Britain looks at relaxed listing rules and takeover blocks to encourage tech companies post-Brexit

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Britain is looking at changes to listing requirement to attract more tech companies and maintain its position in the global financial services market post-Brexit.


Chancellor Rishi Sunak said Lord Hill, a former European Union commissioner for financial services, will lead a review to focus on whether to relax the rules on free float requirements and dual-voting structures.


The review will also look at track record requirements, prospectuses and dual and secondary listings.


Currently, the UK is bound by European rules, but with the EU insisting companies operating there set up offices, the chancellor is said to be keen to protect a sector that contributes GBP130bn to Britain’s GDP.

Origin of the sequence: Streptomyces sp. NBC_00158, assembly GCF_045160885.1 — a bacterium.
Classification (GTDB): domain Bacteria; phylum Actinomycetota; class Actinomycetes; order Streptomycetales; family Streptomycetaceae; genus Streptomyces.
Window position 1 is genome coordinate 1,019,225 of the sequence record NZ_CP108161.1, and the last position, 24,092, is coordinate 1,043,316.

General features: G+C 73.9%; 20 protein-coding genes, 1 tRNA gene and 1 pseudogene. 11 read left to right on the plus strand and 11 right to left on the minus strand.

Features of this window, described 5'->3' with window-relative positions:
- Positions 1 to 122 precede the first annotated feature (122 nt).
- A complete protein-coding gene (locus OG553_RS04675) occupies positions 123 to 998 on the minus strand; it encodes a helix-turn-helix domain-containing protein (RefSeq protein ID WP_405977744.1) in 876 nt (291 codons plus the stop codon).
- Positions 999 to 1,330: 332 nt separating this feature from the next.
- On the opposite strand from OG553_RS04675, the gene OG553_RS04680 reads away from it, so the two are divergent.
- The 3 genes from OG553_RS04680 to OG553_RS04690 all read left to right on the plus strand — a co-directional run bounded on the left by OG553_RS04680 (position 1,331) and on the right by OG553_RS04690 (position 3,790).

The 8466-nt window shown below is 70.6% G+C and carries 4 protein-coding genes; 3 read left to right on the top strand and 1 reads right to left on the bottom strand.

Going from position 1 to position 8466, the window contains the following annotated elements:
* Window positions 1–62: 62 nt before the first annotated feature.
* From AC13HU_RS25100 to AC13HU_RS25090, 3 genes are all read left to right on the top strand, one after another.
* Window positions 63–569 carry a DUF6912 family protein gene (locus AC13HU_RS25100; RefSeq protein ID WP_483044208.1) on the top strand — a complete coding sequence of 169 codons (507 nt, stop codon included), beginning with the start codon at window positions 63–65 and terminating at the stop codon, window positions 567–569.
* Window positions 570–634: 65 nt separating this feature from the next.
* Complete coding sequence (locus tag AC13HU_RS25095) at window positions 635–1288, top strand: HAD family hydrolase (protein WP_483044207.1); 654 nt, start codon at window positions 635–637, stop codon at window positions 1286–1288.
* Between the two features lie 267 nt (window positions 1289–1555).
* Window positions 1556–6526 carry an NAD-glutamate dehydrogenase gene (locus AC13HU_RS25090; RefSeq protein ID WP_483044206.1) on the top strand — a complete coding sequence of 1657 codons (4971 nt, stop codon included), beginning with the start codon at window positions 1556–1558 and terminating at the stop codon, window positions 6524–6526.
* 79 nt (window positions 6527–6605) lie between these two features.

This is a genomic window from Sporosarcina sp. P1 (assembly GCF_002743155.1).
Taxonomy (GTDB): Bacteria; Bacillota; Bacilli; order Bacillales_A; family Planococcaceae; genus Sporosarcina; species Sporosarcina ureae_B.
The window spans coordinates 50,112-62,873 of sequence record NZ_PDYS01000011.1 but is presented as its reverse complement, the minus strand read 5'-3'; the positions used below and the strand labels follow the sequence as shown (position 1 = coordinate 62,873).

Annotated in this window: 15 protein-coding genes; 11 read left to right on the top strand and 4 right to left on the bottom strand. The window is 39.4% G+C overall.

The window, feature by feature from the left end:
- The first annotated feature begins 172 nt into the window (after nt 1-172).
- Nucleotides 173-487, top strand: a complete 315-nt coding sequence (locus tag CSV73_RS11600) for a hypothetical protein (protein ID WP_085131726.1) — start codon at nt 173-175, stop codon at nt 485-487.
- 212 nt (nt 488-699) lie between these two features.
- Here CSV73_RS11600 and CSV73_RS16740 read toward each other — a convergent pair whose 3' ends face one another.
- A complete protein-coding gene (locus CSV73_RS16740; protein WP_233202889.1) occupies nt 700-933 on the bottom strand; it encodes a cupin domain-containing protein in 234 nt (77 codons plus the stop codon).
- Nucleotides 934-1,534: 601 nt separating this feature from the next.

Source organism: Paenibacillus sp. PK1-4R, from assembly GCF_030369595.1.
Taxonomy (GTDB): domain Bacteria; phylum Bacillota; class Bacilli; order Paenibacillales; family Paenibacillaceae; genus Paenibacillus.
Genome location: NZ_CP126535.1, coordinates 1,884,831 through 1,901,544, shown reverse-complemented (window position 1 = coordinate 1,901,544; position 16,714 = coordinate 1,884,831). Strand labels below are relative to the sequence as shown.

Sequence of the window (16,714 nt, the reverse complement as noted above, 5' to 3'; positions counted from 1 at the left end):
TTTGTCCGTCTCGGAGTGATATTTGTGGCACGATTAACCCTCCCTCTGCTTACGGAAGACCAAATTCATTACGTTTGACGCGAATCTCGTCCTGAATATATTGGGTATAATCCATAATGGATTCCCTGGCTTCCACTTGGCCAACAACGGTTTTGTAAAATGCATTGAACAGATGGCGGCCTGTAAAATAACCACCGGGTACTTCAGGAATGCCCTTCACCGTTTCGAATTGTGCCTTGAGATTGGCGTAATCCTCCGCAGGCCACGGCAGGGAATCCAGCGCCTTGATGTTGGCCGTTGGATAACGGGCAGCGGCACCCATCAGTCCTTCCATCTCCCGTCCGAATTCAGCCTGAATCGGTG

At present, EU rules require 25% of a company’s share to be held in a free-float but Hill will see if there is any appetite for this to be lowered.


Tech entrepreneurs are said to favour rules that will allow them to keep more control of businesses they have set up, though dual-listing, where there are voting and non-voting classes of shares are seen as more contentious.


Another option under discussion will be blocking shares, which are short of a dual-listed structure but will protect a company from initial takeover threats once going public.


Hill will also look at whether the current three-year track record requirement for a company to list should be relaxed along with the requirement for a prospectus to be issued if a company raises more than EUR8mln.


Changes to the primary listing requirements for the London Stock Exchange will also be discussed to encourage more overseas to have a secondary listing in London.


“More dynamic equity markets will enhance the UK’s position as a world-leading financial centre, and drive growth and innovation across the wider economy,” Britain’s finance minister Rishi Sunak said in a statement.


The Hill review will hear evidence until 5 Janaury 2021 and then report back its findings to the Chancellor and the Financial Conduct Authority.

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